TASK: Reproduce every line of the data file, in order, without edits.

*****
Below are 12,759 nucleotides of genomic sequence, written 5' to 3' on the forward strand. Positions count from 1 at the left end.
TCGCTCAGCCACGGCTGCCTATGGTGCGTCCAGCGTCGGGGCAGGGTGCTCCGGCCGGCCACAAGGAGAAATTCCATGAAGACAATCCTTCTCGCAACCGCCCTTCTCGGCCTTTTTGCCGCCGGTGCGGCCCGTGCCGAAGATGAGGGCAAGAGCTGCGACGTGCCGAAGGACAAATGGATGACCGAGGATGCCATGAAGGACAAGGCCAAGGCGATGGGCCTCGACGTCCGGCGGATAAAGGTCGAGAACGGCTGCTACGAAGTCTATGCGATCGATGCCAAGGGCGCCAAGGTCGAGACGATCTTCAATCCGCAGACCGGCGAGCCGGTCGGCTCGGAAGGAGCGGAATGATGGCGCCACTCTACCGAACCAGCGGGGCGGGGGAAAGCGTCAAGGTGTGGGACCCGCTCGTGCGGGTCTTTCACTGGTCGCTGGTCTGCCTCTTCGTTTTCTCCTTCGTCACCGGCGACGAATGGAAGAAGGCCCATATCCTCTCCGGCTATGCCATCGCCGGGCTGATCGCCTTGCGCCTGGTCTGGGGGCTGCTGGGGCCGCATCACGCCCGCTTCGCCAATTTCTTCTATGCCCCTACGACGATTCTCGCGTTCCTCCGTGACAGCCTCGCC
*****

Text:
Below are 12,759 nucleotides of genomic sequence, written 5' to 3' on the forward strand. Positions count from 1 at the left end.
TCGCTCAGCCACGGCTGCCTATGGTGCGTCCAGCGTCGGGGCAGGGTGCTCCGGCCGGCCACAAGGAGAAATTCCATGAAGACAATCCTTCTCGCAACCGCCCTTCTCGGCCTTTTTGCCGCCGGTGCGGCCCGTGCCGAAGATGAGGGCAAGAGCTGCGACGTGCCGAAGGACAAATGGATGACCGAGGATGCCATGAAGGACAAGGCCAAGGCGATGGGCCTCGACGTCCGGCGGATAAAGGTCGAGAACGGCTGCTACGAAGTCTATGCGATCGATGCCAAGGGCGCCAAGGTCGAGACGATCTTCAATCCGCAGACCGGCGAGCCGGTCGGCTCGGAAGGAGCGGAATGATGGCGCCACTCTACCGAACCAGCGGGGCGGGGGAAAGCGTCAAGGTGTGGGACCCGCTCGTGCGGGTCTTTCACTGGTCGCTGGTCTGCCTCTTCGTTTTCTCCTTCGTCACCGGCGACGAATGGAAGAAGGCCCATATCCTCTCCGGCTATGCCATCGCCGGGCTGATCGCCTTGCGCCTGGTCTGGGGGCTGCTGGGGCCGCATCACGCCCGCTTCGCCAATTTCTTCTATGCCCCTACGACGATTCTCGCGTTCCTCCGTGACAGCCTCGCC